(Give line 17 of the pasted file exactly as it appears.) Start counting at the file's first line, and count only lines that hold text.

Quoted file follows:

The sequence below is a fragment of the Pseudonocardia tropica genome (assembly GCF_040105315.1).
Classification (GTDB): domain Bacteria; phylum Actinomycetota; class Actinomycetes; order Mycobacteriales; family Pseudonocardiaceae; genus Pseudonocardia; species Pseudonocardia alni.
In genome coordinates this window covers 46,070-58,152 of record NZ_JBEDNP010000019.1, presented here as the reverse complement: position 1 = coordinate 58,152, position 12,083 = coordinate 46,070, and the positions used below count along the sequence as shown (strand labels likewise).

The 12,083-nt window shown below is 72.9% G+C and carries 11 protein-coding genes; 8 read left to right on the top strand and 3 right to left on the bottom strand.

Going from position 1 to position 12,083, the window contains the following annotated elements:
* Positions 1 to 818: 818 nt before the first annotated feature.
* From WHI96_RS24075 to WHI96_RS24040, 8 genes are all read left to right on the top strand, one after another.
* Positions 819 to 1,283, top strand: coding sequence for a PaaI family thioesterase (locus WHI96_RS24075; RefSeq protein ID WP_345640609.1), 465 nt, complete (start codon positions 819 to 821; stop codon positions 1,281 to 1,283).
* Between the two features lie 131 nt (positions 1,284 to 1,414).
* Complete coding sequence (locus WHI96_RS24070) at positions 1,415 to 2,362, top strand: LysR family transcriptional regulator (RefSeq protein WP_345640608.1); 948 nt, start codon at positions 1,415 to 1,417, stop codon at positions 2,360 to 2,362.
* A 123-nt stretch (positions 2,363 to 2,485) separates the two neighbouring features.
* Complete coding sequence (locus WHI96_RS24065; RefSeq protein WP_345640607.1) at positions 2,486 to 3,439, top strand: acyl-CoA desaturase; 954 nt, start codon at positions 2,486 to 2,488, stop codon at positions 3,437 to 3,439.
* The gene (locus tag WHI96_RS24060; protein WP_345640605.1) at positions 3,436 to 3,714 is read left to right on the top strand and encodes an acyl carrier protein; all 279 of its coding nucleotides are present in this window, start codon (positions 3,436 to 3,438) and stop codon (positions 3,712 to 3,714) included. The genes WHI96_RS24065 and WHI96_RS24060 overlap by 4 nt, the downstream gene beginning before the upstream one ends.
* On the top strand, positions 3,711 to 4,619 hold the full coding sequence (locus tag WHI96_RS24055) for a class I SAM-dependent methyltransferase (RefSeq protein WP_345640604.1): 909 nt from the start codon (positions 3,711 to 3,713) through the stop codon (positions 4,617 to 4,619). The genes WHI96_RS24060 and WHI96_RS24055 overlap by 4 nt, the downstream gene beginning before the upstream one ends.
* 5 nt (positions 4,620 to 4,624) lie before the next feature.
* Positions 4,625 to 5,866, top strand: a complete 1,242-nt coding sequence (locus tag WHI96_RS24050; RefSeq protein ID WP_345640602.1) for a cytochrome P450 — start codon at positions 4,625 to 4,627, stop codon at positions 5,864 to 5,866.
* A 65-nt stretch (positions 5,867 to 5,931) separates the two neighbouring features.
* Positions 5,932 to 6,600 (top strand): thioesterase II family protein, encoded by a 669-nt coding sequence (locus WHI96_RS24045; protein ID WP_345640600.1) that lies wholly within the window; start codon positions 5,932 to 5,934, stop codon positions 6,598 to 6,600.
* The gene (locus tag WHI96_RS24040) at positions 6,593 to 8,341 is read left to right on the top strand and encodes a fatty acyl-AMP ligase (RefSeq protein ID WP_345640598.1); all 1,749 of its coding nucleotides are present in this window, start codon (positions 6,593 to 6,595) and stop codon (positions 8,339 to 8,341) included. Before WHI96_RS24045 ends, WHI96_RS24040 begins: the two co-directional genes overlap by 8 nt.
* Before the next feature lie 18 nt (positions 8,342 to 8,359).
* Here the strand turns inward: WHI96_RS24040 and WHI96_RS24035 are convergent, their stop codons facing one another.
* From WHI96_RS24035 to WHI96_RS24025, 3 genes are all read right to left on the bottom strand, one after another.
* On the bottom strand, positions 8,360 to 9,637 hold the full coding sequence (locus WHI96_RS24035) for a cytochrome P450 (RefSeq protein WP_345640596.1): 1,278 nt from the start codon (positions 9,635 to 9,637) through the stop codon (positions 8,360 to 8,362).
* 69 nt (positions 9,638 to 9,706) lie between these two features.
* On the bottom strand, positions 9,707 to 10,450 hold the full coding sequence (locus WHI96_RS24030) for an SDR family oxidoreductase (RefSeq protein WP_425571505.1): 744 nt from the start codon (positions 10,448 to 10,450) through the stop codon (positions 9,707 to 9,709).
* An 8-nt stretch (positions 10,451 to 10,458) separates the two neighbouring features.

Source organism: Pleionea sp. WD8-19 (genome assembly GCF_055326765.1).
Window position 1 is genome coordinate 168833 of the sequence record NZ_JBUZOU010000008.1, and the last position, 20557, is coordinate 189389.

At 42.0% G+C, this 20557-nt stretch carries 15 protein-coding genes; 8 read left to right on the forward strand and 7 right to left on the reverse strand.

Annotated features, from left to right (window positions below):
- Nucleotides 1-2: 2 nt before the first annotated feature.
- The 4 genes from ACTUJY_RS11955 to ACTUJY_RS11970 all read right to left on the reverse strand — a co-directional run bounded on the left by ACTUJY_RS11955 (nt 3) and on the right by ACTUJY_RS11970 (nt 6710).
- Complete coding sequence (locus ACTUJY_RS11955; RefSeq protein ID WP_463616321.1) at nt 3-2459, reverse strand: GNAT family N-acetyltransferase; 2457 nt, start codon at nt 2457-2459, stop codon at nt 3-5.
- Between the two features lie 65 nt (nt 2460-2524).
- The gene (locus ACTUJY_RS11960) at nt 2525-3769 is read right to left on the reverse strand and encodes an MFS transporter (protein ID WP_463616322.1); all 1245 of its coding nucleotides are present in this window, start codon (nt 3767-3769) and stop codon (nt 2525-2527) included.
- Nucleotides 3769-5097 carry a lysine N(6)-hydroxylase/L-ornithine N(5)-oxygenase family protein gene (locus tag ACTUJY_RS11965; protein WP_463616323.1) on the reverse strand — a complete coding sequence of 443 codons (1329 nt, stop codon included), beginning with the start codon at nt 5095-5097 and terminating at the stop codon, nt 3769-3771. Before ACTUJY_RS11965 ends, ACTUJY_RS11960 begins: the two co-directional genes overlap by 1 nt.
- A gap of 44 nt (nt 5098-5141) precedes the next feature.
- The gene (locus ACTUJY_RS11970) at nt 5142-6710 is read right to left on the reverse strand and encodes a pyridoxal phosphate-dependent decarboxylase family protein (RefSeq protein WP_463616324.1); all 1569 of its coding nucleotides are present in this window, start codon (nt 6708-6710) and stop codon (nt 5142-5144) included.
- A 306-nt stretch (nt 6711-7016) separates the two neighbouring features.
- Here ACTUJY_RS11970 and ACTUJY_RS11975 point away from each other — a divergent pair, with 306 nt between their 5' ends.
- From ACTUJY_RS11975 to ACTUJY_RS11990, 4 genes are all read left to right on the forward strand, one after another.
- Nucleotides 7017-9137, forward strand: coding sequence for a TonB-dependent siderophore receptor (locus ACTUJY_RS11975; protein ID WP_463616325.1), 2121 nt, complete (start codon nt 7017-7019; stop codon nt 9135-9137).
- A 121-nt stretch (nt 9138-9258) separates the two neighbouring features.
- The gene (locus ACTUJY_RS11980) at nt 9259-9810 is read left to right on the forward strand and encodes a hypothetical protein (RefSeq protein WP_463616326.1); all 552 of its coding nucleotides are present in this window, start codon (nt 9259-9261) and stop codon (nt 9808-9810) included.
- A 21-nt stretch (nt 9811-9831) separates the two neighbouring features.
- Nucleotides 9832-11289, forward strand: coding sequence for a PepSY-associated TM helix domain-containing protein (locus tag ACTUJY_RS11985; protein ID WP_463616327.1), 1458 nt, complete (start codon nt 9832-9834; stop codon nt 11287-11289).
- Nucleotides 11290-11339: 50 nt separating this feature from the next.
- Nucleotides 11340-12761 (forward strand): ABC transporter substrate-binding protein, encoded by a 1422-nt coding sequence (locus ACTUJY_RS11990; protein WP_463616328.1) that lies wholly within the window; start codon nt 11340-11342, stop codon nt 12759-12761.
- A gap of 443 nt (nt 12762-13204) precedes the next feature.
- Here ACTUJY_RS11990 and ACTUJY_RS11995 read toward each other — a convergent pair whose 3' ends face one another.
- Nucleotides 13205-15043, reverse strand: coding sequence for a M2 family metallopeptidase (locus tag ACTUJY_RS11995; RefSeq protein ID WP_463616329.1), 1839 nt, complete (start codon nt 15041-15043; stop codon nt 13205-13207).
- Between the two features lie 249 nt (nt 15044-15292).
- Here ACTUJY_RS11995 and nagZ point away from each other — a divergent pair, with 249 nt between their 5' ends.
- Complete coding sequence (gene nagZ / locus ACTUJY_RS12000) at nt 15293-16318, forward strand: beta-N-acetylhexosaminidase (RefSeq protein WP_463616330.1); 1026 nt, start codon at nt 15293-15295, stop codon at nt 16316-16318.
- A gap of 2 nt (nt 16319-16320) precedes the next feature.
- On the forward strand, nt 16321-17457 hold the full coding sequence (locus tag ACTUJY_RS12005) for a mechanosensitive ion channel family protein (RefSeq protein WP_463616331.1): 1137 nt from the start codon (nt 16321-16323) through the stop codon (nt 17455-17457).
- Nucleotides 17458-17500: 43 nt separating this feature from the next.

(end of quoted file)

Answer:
* A 65-nt stretch (positions 5,867 to 5,931) separates the two neighbouring features.